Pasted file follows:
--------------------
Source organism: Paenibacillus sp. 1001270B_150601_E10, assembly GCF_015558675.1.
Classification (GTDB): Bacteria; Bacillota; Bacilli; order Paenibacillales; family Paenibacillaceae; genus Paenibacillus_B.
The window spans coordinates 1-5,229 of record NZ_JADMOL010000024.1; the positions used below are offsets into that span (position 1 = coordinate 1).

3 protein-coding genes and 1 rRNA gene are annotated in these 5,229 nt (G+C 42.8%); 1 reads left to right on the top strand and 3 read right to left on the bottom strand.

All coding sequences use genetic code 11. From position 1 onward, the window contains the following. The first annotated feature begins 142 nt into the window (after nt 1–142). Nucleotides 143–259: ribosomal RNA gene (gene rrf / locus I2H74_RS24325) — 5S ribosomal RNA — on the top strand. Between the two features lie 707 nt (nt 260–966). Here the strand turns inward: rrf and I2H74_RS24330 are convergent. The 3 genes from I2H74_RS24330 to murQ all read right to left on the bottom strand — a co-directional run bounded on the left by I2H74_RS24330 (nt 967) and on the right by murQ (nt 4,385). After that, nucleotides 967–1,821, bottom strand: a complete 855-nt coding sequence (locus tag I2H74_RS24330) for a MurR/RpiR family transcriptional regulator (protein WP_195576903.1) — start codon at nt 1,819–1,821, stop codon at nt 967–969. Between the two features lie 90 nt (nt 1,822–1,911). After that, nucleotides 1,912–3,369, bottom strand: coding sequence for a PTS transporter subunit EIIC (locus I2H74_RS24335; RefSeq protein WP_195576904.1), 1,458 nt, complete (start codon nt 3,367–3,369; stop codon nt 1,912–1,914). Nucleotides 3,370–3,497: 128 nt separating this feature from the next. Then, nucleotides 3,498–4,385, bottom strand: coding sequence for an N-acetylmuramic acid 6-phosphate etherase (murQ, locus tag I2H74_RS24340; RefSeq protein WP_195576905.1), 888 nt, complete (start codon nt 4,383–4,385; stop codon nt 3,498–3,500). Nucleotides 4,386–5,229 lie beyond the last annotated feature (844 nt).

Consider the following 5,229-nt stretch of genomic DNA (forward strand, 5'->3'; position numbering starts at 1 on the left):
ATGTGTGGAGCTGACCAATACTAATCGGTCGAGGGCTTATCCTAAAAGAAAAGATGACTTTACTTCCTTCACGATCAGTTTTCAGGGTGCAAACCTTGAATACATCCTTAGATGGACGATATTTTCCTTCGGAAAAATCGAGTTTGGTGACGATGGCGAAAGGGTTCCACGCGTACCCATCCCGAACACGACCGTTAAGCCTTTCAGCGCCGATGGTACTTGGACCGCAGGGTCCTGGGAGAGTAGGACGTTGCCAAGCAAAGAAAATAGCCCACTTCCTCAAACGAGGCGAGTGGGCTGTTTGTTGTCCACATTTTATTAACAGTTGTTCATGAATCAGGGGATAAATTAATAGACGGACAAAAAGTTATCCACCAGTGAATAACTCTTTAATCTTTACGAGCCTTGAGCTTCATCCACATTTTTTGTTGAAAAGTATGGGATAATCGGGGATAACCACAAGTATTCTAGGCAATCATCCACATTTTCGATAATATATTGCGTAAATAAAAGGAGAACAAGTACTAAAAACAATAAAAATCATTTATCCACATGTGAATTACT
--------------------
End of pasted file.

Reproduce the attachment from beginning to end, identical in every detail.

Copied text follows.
Source organism: Paenibacillus sp. 1001270B_150601_E10, assembly GCF_015558675.1.
Classification (GTDB): Bacteria; Bacillota; Bacilli; order Paenibacillales; family Paenibacillaceae; genus Paenibacillus_B.
The window spans coordinates 1-5,229 of record NZ_JADMOL010000024.1; the positions used below are offsets into that span (position 1 = coordinate 1).

3 protein-coding genes and 1 rRNA gene are annotated in these 5,229 nt (G+C 42.8%); 1 reads left to right on the top strand and 3 read right to left on the bottom strand.

All coding sequences use genetic code 11. From position 1 onward, the window contains the following. The first annotated feature begins 142 nt into the window (after nt 1–142). Nucleotides 143–259: ribosomal RNA gene (gene rrf / locus I2H74_RS24325) — 5S ribosomal RNA — on the top strand. Between the two features lie 707 nt (nt 260–966). Here the strand turns inward: rrf and I2H74_RS24330 are convergent. The 3 genes from I2H74_RS24330 to murQ all read right to left on the bottom strand — a co-directional run bounded on the left by I2H74_RS24330 (nt 967) and on the right by murQ (nt 4,385). After that, nucleotides 967–1,821, bottom strand: a complete 855-nt coding sequence (locus tag I2H74_RS24330) for a MurR/RpiR family transcriptional regulator (protein WP_195576903.1) — start codon at nt 1,819–1,821, stop codon at nt 967–969. Between the two features lie 90 nt (nt 1,822–1,911). After that, nucleotides 1,912–3,369, bottom strand: coding sequence for a PTS transporter subunit EIIC (locus I2H74_RS24335; RefSeq protein WP_195576904.1), 1,458 nt, complete (start codon nt 3,367–3,369; stop codon nt 1,912–1,914). Nucleotides 3,370–3,497: 128 nt separating this feature from the next. Then, nucleotides 3,498–4,385, bottom strand: coding sequence for an N-acetylmuramic acid 6-phosphate etherase (murQ, locus tag I2H74_RS24340; RefSeq protein WP_195576905.1), 888 nt, complete (start codon nt 4,383–4,385; stop codon nt 3,498–3,500). Nucleotides 4,386–5,229 lie beyond the last annotated feature (844 nt).

Consider the following 5,229-nt stretch of genomic DNA (forward strand, 5'->3'; position numbering starts at 1 on the left):
ATGTGTGGAGCTGACCAATACTAATCGGTCGAGGGCTTATCCTAAAAGAAAAGATGACTTTACTTCCTTCACGATCAGTTTTCAGGGTGCAAACCTTGAATACATCCTTAGATGGACGATATTTTCCTTCGGAAAAATCGAGTTTGGTGACGATGGCGAAAGGGTTCCACGCGTACCCATCCCGAACACGACCGTTAAGCCTTTCAGCGCCGATGGTACTTGGACCGCAGGGTCCTGGGAGAGTAGGACGTTGCCAAGCAAAGAAAATAGCCCACTTCCTCAAACGAGGCGAGTGGGCTGTTTGTTGTCCACATTTTATTAACAGTTGTTCATGAATCAGGGGATAAATTAATAGACGGACAAAAAGTTATCCACCAGTGAATAACTCTTTAATCTTTACGAGCCTTGAGCTTCATCCACATTTTTTGTTGAAAAGTATGGGATAATCGGGGATAACCACAAGTATTCTAGGCAATCATCCACATTTTCGATAATATATTGCGTAAATAAAAGGAGAACAAGTACTAAAAACAATAAAAATCATTTATCCACATGTGAATTACT